An Arkansas Kroger store violated federal anti-discrimination law when it reportedly fired two employees who refused to wear LGBT-themed aprons due to their religious beliefs, according to a lawsuit filed Monday by the U.S. Equal Employment Opportunity Commission (EEOC).
According to the Miami Herald, a dress code by the Conway, Ark., grocery store required employees to wear a rainbow-colored heart emblem on the bib of the apron. The women “believed the emblem endorsed LGBTQ values and that wearing it would violate their religious beliefs,” the EEOC said in a news release summarizing the suit.
Kroger disciplined the two women and eventually fired them, an action that violates Title VII of the Civil Rights Act of 1964, which bans employment discrimination based on race, color, religion, sex and national origin. The EEOC charges Kroger with religious discrimination.
Both women are Christian.
The two women “offered to wear the apron with the emblem covered and the other offered to wear a different apron without the emblem, but the company made no attempt to accommodate their requests,” the EEOC said.
“Companies have an obligation under Title VII to consider requests for religious accommodations, and it is illegal to terminate employees for requesting an accommodation for their religious beliefs,” said Delner-Franklin Thomas, district director of the EEOC’s Memphis District Office. “The EEOC protects the rights of the LGBTQ community, but it also protects the rights of religious people.”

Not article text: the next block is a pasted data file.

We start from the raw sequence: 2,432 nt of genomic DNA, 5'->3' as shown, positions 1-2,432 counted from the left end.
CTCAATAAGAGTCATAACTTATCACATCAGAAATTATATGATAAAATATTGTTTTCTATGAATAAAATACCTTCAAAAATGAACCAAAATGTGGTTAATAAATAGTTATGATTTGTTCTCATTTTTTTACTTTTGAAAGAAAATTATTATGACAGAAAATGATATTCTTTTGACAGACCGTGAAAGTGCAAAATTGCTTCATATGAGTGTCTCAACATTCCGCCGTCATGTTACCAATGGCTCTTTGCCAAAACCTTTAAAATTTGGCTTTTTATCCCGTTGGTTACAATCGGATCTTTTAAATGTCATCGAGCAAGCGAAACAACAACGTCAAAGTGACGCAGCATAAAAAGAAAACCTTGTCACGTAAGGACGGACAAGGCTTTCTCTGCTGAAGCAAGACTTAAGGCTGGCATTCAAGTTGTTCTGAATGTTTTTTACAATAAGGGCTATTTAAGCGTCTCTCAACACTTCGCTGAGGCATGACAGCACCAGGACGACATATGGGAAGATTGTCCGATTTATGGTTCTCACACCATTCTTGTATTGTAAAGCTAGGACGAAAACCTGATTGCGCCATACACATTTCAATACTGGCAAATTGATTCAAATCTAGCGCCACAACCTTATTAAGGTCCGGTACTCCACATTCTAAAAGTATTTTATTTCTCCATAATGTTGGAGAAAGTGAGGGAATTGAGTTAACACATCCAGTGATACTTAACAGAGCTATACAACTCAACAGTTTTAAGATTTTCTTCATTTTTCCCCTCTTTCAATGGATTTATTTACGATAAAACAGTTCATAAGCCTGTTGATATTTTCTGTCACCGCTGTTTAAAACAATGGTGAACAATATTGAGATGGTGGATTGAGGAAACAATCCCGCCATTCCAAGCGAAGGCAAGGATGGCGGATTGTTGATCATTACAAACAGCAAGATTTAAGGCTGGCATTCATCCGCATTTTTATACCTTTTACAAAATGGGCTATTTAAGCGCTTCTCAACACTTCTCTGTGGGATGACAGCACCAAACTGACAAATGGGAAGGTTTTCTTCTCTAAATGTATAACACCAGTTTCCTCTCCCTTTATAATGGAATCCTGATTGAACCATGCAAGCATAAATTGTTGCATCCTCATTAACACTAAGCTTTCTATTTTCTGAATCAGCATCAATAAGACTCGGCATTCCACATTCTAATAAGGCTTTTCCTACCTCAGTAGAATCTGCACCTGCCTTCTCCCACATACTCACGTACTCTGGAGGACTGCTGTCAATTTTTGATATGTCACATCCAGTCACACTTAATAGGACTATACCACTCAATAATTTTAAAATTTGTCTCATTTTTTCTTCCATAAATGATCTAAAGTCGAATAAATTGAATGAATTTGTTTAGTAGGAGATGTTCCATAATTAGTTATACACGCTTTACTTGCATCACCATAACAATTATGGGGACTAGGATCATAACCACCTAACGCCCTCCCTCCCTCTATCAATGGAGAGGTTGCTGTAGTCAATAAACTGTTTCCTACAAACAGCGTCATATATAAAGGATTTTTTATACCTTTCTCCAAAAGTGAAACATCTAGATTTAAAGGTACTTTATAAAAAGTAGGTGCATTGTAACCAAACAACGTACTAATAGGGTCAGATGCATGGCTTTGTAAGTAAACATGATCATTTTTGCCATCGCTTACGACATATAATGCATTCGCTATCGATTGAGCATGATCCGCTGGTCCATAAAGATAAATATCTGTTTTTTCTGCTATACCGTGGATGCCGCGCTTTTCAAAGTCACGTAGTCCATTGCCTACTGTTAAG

The EEOC tried but failed to reach a pre-litigation settlement, the news release said. The lawsuit seeks “monetary relief in the form of back pay and compensatory damages, as well as an injunction against future discrimination,” the EEOC said.
The Kroger Company operates 2,758 grocery stores in 35 states under a variety of names, including Kroger and Harris Teeter.
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Michael Foust has covered the intersection of faith and news for 20 years. His stories have appeared in Baptist Press, Christianity Today, The Christian Post, the Leaf-Chronicle, the Toronto Star and the Knoxville News-Sentinel.